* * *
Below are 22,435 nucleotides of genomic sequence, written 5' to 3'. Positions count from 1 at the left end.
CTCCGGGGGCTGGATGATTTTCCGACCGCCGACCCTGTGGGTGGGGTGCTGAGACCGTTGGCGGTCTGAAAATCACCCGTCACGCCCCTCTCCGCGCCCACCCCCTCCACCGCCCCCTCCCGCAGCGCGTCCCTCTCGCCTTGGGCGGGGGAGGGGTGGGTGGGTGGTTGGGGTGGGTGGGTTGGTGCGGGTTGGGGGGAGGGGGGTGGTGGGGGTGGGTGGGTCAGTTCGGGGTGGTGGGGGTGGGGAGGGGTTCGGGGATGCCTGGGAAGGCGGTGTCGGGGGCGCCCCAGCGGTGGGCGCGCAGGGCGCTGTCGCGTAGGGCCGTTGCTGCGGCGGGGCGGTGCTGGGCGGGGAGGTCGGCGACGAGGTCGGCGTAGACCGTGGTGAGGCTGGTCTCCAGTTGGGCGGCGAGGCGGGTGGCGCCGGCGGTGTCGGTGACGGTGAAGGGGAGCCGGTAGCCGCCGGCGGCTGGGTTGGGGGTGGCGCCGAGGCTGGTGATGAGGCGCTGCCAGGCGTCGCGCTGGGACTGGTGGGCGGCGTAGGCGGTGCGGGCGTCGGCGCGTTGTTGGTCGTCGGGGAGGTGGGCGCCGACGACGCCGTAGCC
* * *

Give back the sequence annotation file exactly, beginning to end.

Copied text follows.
Below are 22,435 nucleotides of genomic sequence, written 5' to 3'. Positions count from 1 at the left end.
CTCCGGGGGCTGGATGATTTTCCGACCGCCGACCCTGTGGGTGGGGTGCTGAGACCGTTGGCGGTCTGAAAATCACCCGTCACGCCCCTCTCCGCGCCCACCCCCTCCACCGCCCCCTCCCGCAGCGCGTCCCTCTCGCCTTGGGCGGGGGAGGGGTGGGTGGGTGGTTGGGGTGGGTGGGTTGGTGCGGGTTGGGGGGAGGGGGGTGGTGGGGGTGGGTGGGTCAGTTCGGGGTGGTGGGGGTGGGGAGGGGTTCGGGGATGCCTGGGAAGGCGGTGTCGGGGGCGCCCCAGCGGTGGGCGCGCAGGGCGCTGTCGCGTAGGGCCGTTGCTGCGGCGGGGCGGTGCTGGGCGGGGAGGTCGGCGACGAGGTCGGCGTAGACCGTGGTGAGGCTGGTCTCCAGTTGGGCGGCGAGGCGGGTGGCGCCGGCGGTGTCGGTGACGGTGAAGGGGAGCCGGTAGCCGCCGGCGGCTGGGTTGGGGGTGGCGCCGAGGCTGGTGATGAGGCGCTGCCAGGCGTCGCGCTGGGACTGGTGGGCGGCGTAGGCGGTGCGGGCGTCGGCGCGTTGTTGGTCGTCGGGGAGGTGGGCGCCGACGACGCCGTAGCC